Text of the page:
She is one of the more tragic figures of history, IMO.
__________________
Reply With Quote
  #34  
Old 06-05-2009, 10:49 PM
Zonk's Avatar
Administrator
 
Join Date: Aug 2005
Location: Somewhere in, United States
Posts: 10,211

I agree that she is definitely a tragic figure at least IMO.

The life of Lady Jane Grey is just another example to me at least how women were treated as commodities and not human beings.

I mean can you imaginge placing your child in another household (which was common then) for the share purpose of striking a match so that two young people will get married. How crazy is that (again an example of the times). They were like what 10?!

And yes, I had read that Frances was unbearly cruel to Jane. Nothing much is said about how she treated her other daughters, but I am sure it was pretty much the same or just basic indifference.

Its amazing that Frances turned out the way she did considering who her mother was. Actually, now that I think about it...it was very much the Tudor way. My way or the highway. And a cold cold heart. Its a wonder that Elizabeth I turned out to be pretty decent as a ruler but she never married or had children so perhaps she realized that Tudors were meant to be parents.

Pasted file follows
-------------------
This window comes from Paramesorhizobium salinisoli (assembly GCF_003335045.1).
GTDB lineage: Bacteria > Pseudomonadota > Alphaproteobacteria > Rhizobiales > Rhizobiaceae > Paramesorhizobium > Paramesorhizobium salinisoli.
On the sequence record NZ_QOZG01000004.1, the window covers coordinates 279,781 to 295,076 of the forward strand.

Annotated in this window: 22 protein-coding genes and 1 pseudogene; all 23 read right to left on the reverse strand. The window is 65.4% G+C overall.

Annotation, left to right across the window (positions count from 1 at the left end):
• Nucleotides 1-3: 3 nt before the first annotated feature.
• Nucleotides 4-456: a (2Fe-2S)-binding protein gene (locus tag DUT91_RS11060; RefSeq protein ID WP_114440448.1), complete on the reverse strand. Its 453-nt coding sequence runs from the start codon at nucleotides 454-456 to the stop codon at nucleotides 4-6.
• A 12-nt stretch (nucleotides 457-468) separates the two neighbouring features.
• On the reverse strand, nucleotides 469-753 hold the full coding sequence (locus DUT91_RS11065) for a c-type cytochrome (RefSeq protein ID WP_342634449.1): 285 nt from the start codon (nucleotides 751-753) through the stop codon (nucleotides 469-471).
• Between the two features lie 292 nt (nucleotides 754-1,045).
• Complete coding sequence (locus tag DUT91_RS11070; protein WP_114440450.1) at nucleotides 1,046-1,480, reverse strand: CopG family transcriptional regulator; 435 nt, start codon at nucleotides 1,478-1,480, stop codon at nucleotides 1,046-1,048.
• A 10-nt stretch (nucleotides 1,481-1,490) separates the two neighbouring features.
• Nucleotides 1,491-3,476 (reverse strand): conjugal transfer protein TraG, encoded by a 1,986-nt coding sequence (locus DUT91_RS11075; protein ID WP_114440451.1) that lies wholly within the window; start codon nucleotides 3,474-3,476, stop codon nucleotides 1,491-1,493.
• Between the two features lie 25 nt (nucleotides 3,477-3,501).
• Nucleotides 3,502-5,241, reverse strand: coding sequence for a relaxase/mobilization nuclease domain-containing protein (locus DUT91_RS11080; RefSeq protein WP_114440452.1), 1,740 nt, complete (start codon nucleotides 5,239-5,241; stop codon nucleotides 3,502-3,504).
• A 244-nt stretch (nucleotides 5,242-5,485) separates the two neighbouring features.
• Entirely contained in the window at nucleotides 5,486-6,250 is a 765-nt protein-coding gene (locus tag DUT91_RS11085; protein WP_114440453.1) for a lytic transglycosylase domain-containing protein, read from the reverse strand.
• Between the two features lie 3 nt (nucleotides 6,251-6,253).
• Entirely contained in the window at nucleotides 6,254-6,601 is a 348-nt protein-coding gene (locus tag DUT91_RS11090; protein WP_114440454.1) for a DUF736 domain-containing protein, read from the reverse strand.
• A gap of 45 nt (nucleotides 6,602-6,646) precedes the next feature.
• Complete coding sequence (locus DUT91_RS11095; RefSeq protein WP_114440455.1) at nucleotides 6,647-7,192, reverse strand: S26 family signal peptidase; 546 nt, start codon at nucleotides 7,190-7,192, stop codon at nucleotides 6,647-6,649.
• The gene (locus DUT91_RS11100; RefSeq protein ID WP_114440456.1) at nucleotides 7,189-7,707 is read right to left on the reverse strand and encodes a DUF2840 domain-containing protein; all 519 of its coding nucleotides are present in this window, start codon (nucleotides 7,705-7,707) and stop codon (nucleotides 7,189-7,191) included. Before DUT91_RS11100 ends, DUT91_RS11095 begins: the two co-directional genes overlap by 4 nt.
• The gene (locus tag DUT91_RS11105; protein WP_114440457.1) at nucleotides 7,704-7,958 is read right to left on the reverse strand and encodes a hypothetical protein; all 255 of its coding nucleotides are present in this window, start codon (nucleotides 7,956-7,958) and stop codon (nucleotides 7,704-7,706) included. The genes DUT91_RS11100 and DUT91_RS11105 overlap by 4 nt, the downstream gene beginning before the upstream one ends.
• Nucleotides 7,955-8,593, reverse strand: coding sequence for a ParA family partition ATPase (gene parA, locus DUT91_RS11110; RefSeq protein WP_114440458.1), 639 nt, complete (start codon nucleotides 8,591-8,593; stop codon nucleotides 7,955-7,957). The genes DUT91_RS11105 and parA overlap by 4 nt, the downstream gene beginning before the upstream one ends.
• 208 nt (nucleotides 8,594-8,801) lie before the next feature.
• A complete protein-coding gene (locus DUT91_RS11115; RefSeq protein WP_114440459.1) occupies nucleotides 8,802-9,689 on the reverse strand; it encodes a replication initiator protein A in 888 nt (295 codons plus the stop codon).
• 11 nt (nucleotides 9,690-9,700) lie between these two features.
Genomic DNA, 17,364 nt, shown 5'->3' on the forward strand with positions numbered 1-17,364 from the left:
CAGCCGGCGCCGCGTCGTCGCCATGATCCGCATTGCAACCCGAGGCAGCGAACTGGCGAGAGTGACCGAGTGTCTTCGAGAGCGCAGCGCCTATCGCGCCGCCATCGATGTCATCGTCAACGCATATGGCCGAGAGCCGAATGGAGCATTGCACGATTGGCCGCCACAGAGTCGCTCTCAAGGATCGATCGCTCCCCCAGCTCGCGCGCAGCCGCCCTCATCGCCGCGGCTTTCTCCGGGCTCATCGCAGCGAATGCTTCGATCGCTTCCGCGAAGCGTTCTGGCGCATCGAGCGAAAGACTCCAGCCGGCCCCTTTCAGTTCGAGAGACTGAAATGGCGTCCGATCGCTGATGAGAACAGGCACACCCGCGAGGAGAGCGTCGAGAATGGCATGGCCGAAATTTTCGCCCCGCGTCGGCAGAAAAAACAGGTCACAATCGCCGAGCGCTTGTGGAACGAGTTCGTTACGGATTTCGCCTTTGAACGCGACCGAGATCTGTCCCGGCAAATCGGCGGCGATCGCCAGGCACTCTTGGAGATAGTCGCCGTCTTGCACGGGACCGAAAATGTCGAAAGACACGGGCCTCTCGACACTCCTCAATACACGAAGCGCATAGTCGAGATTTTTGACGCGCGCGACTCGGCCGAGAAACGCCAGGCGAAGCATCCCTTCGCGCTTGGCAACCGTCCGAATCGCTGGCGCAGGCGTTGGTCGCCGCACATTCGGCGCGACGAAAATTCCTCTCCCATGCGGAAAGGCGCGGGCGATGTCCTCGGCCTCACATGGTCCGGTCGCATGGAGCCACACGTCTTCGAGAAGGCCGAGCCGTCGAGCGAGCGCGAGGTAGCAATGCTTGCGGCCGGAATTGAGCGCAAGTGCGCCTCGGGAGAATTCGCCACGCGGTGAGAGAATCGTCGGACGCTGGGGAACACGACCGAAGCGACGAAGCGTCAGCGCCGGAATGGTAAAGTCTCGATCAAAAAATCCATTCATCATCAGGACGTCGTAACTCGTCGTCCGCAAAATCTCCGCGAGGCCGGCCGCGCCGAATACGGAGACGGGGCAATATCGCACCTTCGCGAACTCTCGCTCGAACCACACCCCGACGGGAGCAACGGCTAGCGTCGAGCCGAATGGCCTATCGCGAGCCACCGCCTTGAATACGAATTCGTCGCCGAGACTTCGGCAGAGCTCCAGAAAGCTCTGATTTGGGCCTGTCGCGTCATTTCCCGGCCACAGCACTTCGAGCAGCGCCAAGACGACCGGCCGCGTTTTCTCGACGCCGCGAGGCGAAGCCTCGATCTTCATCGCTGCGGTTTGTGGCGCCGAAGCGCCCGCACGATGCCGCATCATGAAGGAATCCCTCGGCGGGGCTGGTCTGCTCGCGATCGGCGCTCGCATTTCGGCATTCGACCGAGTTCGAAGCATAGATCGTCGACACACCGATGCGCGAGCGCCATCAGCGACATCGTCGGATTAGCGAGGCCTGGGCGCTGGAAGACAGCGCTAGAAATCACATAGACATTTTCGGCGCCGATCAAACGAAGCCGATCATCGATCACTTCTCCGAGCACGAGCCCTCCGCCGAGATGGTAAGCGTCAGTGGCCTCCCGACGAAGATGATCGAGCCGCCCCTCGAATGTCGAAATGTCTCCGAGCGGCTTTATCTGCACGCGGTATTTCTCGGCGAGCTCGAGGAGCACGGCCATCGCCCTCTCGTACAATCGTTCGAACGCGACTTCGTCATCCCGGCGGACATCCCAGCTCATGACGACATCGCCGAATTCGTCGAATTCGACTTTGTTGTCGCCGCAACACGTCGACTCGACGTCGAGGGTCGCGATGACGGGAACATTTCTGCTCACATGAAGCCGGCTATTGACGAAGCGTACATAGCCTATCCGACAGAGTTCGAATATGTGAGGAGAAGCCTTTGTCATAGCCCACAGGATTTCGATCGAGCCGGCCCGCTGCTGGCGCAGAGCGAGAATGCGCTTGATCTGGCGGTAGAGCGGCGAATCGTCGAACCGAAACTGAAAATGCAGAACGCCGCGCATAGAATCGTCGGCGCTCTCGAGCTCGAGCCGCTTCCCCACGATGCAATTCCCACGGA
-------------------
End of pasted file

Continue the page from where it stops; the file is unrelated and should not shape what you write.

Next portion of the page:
__________________
.

Reply With Quote
  #35  
Old 06-12-2009, 03:36 AM
RoyalistRiley's Avatar
Courtier
 
Join Date: May 2009
Location: Brisbane, Australia
Posts: 502
Interesting how Lady Jane was used as a pawn by her father-in-law to get the throne. Wouldn't it have been easier to seize power himself or did Jane have a strong (if any?) claime to the throne?
__________________
Reply With Quote
  #36  
Old 06-12-2009, 05:13 AM
Kotroman's Avatar
Nobility
 
Join Date: Jan 2009
Location: -, Bosnia and Herzegovina
Posts: 464
Quote:
Originally Posted by RoyalistRiley View Post
Interesting how Lady Jane was used as a pawn by her father-in-law to get the throne. Wouldn't it have been easier to seize power himself or did Jane have a strong (if any?) claime to the throne?
Jane was great-granddaughter of Henry VII. Nobody would support Northumberland. Those who supported Jane hoped they'll be able to control her, as she was a weak 16-year-old girl.

Quote:
Originally Posted by felicia View Post
I want there to be a Queen Jane II as William's granddaughter.
Jane's status is highly disputed and the next monarch named Jane might be just Queen Jane, not Jane II. We all know what happened: she was proclaimed queen on the basis of being proclaimed heir presumptive by a minor. Furthermore, according to the latest succession act, the legitimate heir was Mary. Jane didn't "reign" long enough to legitimaze her "reign" by being crowned. Therefore, she is rarely recognized as legitimate monarch.

Anyway, I'd rather see Mary III as William V's successor...
__________________
Reply With Quote
  #37  
Old 06-12-2009, 05:45 AM
Warren's Avatar
Administrator
 
Join Date: Jan 2005
Location: Sydney, Australia
Posts: 15,423